New Delhi, May 30 (KNN) The The First India-Commonwealth SME Trade Summit was inaugurated here today. Deliberating at the event experts pointed that Commonwealth can lead the growth in global trade at a time when the world economy is witnessing a slowdown and it is almost 19 per cent more cost effective to trade within and amongst Commonwealth countries than to trade from a Commonwealth to a Non-Commonwealth country.
Commerce Secretary Rita Teaotia, Deputy Secretary General of Commonwealth Deodat Maharaj along with other dignitaries from Commonwealth Countries were present at the inaugural session.
The Summit, first of its kind, is being supported by Ministry of Commerce & Industry and is being organized in association with the India –Commonwealth SME Association (ICSA): a joint initiative of the Commonwealth Secretariat, London and India’s three premier industry bodies: Federation of Indian Chambers of Commerce and industry (FICCI), Confederation of Indian Industry (CII) and the Federation of Indian Micro and Small and Medium Enterprises (FISME).
In his welcome address, Dinesh Tripathi, President, FISME, said, “Never before in the history, there is so much convergence on the meaning of word ‘Commonwealth’ both literally and figuratively. Member nations are discovering the hidden wealth in enormous potential opportunities in intra-Commonwealth trade.”
Tripathi said FISME, the founder member if ICSA, is set to play decisive role in its growth.
The Commonwealth Secretariat, London, facilitated the launch of ICSA in June 2016.
This is the first India-Commonwealth SME Trade Summit. There are over three hundred business delegations from India and from across the Commonwealth countries that are participating in the event to explore and extend trade and investment relations.
In her opening remarks, Rita Teatotia, Secretary, Commerce & Industry Ministry appreciated the Commonwealth Secretariat for its contribution in organizing the event.
She said, “We have met here at a time when all policy makers, all players in the economy do see as a critical juncture in the world economy and trade. We faced with some uncertainty that there is a concern that there is a slowdown which we have faced and there is a rise of protectionism which certainly is a matter of concern to developing countries and to countries who are attempting to build future for their citizens. This is a time to make mechanism to support investment and trade, employment and growth. And we need to look for it in those part of world where there is a environment to do so.”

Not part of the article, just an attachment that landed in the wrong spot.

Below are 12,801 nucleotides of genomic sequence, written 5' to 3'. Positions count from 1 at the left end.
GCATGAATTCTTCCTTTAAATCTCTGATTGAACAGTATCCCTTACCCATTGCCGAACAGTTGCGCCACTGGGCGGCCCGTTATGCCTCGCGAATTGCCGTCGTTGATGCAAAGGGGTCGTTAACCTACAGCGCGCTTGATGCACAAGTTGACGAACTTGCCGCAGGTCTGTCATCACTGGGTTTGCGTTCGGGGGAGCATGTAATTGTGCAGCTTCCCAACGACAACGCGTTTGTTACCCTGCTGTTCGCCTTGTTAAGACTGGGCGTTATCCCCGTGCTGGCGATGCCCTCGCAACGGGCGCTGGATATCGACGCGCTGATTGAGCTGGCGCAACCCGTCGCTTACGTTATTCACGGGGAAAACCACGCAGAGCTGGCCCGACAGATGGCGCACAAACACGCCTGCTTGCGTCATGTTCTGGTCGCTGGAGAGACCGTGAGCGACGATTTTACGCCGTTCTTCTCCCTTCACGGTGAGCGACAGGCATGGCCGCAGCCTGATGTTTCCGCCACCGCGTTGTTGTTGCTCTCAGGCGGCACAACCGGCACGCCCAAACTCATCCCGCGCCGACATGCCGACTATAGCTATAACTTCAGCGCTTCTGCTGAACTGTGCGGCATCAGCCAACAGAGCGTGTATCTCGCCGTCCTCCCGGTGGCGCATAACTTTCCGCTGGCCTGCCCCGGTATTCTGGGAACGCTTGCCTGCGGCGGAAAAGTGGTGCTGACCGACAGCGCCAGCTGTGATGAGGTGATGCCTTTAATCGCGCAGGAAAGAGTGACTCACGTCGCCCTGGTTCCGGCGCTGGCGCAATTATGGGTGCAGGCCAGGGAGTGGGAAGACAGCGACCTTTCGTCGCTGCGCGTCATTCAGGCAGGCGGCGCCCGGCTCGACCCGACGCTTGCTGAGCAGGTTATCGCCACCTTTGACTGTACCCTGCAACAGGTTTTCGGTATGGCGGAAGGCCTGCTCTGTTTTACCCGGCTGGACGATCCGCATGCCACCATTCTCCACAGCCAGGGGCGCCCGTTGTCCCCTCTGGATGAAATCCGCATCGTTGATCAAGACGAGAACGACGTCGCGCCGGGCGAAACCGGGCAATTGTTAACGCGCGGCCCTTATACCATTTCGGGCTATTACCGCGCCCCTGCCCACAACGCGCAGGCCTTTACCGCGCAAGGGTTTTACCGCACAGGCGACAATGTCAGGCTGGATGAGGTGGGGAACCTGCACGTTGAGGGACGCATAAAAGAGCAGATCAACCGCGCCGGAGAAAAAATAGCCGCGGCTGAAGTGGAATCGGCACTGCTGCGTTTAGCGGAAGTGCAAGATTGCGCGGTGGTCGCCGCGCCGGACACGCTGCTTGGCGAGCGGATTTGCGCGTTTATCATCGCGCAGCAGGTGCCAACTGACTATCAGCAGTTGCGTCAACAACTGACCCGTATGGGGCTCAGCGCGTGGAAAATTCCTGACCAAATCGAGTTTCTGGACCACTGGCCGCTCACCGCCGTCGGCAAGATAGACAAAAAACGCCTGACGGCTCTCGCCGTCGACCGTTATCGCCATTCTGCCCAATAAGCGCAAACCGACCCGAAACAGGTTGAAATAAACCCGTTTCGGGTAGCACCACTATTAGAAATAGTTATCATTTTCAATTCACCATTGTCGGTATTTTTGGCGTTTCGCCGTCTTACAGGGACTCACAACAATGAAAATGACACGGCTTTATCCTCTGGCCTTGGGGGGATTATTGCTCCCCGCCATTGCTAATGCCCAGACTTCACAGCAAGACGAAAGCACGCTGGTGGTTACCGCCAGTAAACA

Teaotia said SMEs accounts for huge percentage of economic activities.
“The traditional image of SME sector has been that it is tradition based, it is small and low tech but in fact this is not the reality. The SMEs not just expand to the traditional sectors but it also goes to the high-tech areas,” she added.
She stressed on the need to create regular forum for interaction which would help in actualizing the potential of trade amongst commonwealth countries.
SMEs are the once who face most the brunt of challenges in terms of regulations, standards and non-tariff measures which seems to diminish their effectiveness, the Commerce Secretary asserted adding that more than the tariffs these tend to be the real protectionist measures that restrict trade.
She said there is a strong case for solidarity amongst the commonwealth countries on trade facilitation of services which may lead to positive outcomes.
Deodat Maharaj, Deputy Secretary General, Commonwealth Secretariat, in his key note address, said “This Summit is timely as we seek to boost intra-commonwealth trade. Amidst the slowdown in the global market, there is as advantage in commonwealth bloc called the Commonwealth Advantage.”
He said it is almost 19 per cent more cost effective to trade within and amongst Commonwealth countries than to trade from Commonwealth to non-Commonwealth country.
Maharaj said, “In March of this year, the Commerce Secretary and Trade Ministers of Commonwealth affirmed the importance of need for intra-commonwealth trade and investment to be diversified and deepened.”
“The urgency for doing so propelled by the un-presedentant slowdown in world trade which has affected the trade performance of most commonwealth countries,” he pointed.
The world trade expanded by only about 1.7 per cent in 2016 which was significantly below of average growth of about 6.5 per cent over almost three decades in 1980 to 2007 and prior to global crisis.
World export of goods and services contracted by USD 2.8 trillion in 2015, a decline of almost of 12%.
He asserted that India being the largest Commonwealth member in terms of population has an important leadership role to play and I must say India is playing that leadership role.
Intra-Commonwealth trade amounts to only 14% of total world commonwealth trade, noted the Commonwealth Deputy Secretary General adding that the Commonwealth Secretariat is working to increase it to 25 per cent by 2020.
The other dignitaries present at the event include Dr Rashmi Banga, Adviser and Head of Trade Competitiveness at Commonwealth Secretariat, London; Yassin Awale, Advisory Board Member, ICSA; Shafquat Haider, Advisory Board Member, ICSA; Abhijit Das, Head, Centre for WTO Studies etc. (KNN Bureau)